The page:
Thursday, February 9, 2017

Movie Review: White God

I recently saw the film White God, and was so pleased with it that I felt the need to share. This is unlike any move I've ever seen before, and it's at the very least a masterpiece of dog training. The cast of this Hungerian film includes a cast of over 200 dogs. That's more dogs than have ever been used in a movie before, in case you were wondering.
This movie goes through three distinct phases, almost like changes of genre. It begins as a kid-and-dog movie. Thirteen-year-old Lili has a dog that she loves. Her parents are divorced, she has been living with her mother, and then must go live with her father for a while. Lili plays trumpet in the orchestra, and carries her instrument around in her backpack like a devoted musician. Lili's father doesn't want to keep her dog, Hagen, and she fights to make poor Hagen fit into her new life.

The second phase begins when Lili's father dumps Hagen on the street and drives away. Then the film becomes a dog's perspective movie. Hagen searches for Lili, and eventually ends up running with a pack of stray dogs living in a vacant lot. The stray life isn't so bad, but dogcatchers come to round everyone up, and Hagen ends up in the hands of dogfighters. After being transformed into a winning prizefighter, Hagen escapes along with a legion of unwanted dogs.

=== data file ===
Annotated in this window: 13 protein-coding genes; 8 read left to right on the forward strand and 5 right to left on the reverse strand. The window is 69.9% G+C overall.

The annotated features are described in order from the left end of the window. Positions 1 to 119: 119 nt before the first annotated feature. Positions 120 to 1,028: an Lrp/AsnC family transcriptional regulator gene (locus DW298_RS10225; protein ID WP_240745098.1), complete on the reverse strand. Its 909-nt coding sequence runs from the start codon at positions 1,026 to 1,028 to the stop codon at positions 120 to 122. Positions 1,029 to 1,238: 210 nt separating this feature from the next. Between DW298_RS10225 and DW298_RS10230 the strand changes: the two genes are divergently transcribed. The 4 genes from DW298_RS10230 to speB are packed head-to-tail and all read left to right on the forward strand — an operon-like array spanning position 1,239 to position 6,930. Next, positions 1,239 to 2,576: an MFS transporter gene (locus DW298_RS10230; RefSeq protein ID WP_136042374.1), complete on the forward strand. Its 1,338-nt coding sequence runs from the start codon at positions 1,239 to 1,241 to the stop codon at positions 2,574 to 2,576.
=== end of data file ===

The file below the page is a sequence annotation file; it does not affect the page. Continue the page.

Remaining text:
This is the point at which the film becomes a horror movie. The dogs run wild through the streets, exacting bloody revenge upon everyone who wronged them. The scenes in this part are absolutely breathtaking, with massive numbers of dogs moving in coordination together. They're also shockingly gory, way more gruesome than I expected given the heartwarming tone of the earlier parts of the film.

Ultimately, Lili meets Hagen and his army, and makes a brief and spectacular piece. The final scene includes over 200 dogs laying down in the street. These were almost entirely strays picked up off the streets and trained for this film, and the amount of training and skill is evident. It is absolutely beautiful.

I found this movie to be incredible from both a dog trainer perspective, and as a fan of foreign films. Beware the gore towards the end, the scenes of implied animal abuse, and remember that it has subtitles. I don't normally cry at movies, and this one was no exception, however it did make my friend cry.

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